While "the least number of contigs" is a good variable (measurable and meaningful), "high accurate" is hard to measure. What does "high accuracy" means in terms of assemblage?

        The Salzberg's group at the UMD have developed some tools for dealing with this question. You can give a look at http://www.cbcb.umd.edu/research/ass...lidation.shtml.

        I hope to be useful,
        Luis M. Rodriguez-R

        Comment


        • #5
          I am finishing a bacteria genome with the solexa data. It is said that Solexa is not suitable for de novol assembling. The contigs that I assembled by velvet maybe exist mistakes which I will never know. This would lead me never to finish it . This is what I worried about.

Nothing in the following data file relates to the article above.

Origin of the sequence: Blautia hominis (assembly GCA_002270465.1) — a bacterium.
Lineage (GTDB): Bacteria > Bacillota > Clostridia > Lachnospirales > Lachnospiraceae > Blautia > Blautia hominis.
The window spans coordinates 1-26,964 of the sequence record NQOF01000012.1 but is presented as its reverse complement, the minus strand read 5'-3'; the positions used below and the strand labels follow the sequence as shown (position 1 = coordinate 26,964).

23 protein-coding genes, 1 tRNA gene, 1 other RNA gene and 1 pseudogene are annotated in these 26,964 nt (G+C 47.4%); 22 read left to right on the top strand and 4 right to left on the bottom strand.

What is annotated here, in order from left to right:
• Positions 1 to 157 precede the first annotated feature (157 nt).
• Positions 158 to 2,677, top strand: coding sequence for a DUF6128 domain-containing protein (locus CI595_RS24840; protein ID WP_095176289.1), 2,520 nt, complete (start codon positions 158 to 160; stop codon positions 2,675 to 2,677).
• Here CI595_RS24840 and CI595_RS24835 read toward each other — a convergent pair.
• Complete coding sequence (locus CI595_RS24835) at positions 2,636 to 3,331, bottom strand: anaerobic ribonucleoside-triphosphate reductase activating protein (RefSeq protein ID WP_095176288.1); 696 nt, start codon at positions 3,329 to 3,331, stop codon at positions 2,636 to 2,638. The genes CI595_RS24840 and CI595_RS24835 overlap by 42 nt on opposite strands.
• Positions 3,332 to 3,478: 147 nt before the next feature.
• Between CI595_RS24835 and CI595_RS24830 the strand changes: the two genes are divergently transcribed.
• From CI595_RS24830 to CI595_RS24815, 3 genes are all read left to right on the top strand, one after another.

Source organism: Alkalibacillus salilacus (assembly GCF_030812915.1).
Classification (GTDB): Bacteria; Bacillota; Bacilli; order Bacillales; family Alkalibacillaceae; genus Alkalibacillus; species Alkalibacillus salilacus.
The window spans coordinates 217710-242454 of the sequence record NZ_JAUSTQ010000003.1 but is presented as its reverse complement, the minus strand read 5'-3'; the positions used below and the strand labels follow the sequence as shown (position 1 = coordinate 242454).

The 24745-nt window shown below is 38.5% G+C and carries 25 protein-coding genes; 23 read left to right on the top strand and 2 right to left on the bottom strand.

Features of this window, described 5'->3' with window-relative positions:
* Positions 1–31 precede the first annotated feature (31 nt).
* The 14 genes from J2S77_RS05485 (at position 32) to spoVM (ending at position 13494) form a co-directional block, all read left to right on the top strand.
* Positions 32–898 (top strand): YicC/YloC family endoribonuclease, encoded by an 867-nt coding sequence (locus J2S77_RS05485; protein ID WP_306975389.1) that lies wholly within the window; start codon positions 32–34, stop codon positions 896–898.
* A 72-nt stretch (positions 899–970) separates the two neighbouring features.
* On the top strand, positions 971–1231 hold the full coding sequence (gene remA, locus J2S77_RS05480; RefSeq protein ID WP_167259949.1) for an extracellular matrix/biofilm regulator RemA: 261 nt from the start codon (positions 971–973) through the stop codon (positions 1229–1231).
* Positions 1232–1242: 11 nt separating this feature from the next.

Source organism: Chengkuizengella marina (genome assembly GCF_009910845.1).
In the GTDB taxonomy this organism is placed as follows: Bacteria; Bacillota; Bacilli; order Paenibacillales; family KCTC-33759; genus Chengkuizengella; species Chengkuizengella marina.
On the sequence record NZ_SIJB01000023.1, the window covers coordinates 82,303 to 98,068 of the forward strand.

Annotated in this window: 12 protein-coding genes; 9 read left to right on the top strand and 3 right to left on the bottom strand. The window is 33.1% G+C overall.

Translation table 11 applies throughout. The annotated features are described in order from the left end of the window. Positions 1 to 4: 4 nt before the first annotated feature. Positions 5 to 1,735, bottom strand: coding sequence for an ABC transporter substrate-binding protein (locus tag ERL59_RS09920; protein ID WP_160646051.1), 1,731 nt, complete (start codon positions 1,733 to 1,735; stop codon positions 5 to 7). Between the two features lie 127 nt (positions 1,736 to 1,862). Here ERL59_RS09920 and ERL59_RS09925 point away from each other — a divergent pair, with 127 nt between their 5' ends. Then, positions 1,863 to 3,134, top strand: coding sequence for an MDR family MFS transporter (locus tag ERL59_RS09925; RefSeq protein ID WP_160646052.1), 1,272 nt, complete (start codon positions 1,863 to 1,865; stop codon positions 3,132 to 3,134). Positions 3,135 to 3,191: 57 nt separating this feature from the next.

Originally posted by lmrodriguezr View Post
          While "the least number of contigs" is a good variable (measurable and meaningful), "high accurate" is hard to measure. What does "high accuracy" means in terms of assemblage?

          The Salzberg's group at the UMD have developed some tools for dealing with this question. You can give a look at http://www.cbcb.umd.edu/research/ass...lidation.shtml.

          I hope to be useful,
          Luis M. Rodriguez-R
          Last edited by anyone1985; 05-03-2009, 11:07 PM.

          Comment


          • #6
            Any papers comparing assemblies?

            I'd like to know which assemblies are best ... I don't care *how* best is defined, just so long as it *is* defined in the paper...